Relief Efforts Needed for Aftermath of 1,000 Year Flood in South Carolina

Charleston, South Carolina (TFC) – South Carolina’s flood disaster may not be deemed worthy news anymore for the corporate giants that feed on consumerism and drama, but the damage from the 1,000 year flood that happened the first week of October is much more important than most of what’s trending in the mainstream media. Humanitarian work starts at home.

Image Source: Alex Mengel

Image Source: Alex Mengel

Williamsburg County, South Carolina is one of the poorest counties in South Carolina with a median annual income of just under $26,000. The county is comprised of 76.9% minorities, with 39.6% of residents being under 18 or over 65. It is the “ground zero” for this major natural disaster and is a place right here, right now in the United States that gives us all the opportunity to show compassion and civic responsibility to our neighbors. The preliminary assessment below was written yesterday for the Kingstree Relief Cafe, a relief organization comprised of 100% volunteer efforts. Their volunteers are made of folks from across the United States who have arrived onsite to give their time and energy to support one another. All labor and resources given through the Kingstree Relief Cafe are 100% donated. There are no paychecks, no bureaucratic cuts taken.

For Immediate Release (10/27/2015)
Williamsburg County Flood Relief Assessment Overview
For Kingstree Relief Cafe

The aftermath of the devastating “Thousand Year Flood” that occurred recently in South Carolina has had an immense impact on local towns and communities. Despite the media’s recent blackout, the struggle is still very real and people are working tirelessly to recover. Williamsburg County is one of the most widely affected areas in South Carolina, as well as one of the most remote and impoverished. This county is dispersed across approximately 950 sq miles.

During our team’s preliminary assessments, we witnessed multiple communities displaced. The communities most affected are residing along established waterways. Multiple communities will need continued support throughout this recovery from severe flood damage.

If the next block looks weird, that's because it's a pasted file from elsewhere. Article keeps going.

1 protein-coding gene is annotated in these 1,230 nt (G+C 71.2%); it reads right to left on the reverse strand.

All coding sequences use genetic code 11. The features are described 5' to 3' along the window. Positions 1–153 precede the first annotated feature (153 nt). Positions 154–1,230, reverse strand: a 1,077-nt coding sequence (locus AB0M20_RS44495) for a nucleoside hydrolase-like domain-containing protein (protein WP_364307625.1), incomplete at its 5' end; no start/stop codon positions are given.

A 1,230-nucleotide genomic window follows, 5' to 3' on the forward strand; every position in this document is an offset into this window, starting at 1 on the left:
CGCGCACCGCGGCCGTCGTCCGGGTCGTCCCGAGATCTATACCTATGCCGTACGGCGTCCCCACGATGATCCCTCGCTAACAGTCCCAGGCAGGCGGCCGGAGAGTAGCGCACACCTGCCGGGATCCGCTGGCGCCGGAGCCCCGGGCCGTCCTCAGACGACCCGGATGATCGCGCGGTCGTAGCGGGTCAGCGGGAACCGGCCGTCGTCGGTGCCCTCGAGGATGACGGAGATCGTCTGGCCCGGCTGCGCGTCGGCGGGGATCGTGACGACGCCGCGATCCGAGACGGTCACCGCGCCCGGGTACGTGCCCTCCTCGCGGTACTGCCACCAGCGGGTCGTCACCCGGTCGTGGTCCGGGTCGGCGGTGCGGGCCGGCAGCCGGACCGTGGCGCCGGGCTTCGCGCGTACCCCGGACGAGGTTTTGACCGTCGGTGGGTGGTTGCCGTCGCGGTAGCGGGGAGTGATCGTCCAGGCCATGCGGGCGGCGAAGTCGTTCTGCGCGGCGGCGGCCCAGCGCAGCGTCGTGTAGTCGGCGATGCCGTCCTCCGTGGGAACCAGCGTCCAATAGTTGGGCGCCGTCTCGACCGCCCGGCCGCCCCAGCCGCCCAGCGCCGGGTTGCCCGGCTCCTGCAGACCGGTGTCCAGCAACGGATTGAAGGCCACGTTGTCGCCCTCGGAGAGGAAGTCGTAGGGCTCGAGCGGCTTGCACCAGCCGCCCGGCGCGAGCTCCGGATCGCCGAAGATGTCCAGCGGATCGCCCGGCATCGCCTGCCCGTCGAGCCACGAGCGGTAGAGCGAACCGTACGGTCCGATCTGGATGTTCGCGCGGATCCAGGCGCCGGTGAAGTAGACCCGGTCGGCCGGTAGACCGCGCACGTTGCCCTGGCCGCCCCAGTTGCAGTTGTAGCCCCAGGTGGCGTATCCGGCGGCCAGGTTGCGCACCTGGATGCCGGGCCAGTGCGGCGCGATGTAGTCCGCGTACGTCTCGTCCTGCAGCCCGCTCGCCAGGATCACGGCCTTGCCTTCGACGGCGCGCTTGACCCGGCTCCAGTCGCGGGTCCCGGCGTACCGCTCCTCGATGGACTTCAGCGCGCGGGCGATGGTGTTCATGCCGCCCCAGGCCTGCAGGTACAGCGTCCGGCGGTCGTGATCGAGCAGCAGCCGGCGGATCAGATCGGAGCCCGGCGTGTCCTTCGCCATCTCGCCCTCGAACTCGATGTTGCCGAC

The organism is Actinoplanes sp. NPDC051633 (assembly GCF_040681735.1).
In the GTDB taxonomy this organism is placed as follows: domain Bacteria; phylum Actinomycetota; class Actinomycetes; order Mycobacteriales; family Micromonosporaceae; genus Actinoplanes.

The Kingstree Relief Cafe, with direct sponsorship from Organic Valley and multiple Williamsburg community groups, are dedicated to serving hot meals daily. As the need to provide food greatly increases in the coming weeks, so does the need for more volunteers. As it stands, all other mass feeding operations and shelters are closed or in the process of demobilizing. In the meantime, the Kingstree Relief Cafe is helping to coordinate a Halloween gathering at St. Mark’s school (Kingstree Relief Cafe’s base camp). Our hope is to attract county wide unification and support on Halloween. Additionally, a satellite operation is in place to help feed the local communities at the county EOC (Emergency Operations Center).

How to Help
Kingstree Relief Cafe is fully committed to exploring options to best deliver meals to those in need, especially in the most remote locations. Kingstree Relief Cafe and Organic Valley will continue to provide hot organic food to people in need. We can not make this happen without local and national support.

As we move forward, we are trying to spread the word about this amazing feeding operation to anyone who is hungry. We are also looking into more efficient ways to deliver meals. Our team is in immediate need of food distribution trucks for the very remote areas, more volunteers, and funding support. The most important aspect of helping these communities is successful outreach to those living here and gaining their extended support- So they might help us help them!

Contacts
Media Inquiries — raymondjdobson@gmail.com & innertain@gmail.com
Donations —- https://www.gofundme.com/xt5pqs3w
Volunteers — Raymond Dobson (608)632-9664
Assessment Inquiries — aslanwalkon@gmail.com & innertain@gmail.com
Social Media— Facebook Group: The Kingstree Cafe Flood Relief Center

Image Source: Alex Mengel

Image Source: Alex Mengel

Assessment review by Alex Mengel and R ”Aslan” Cray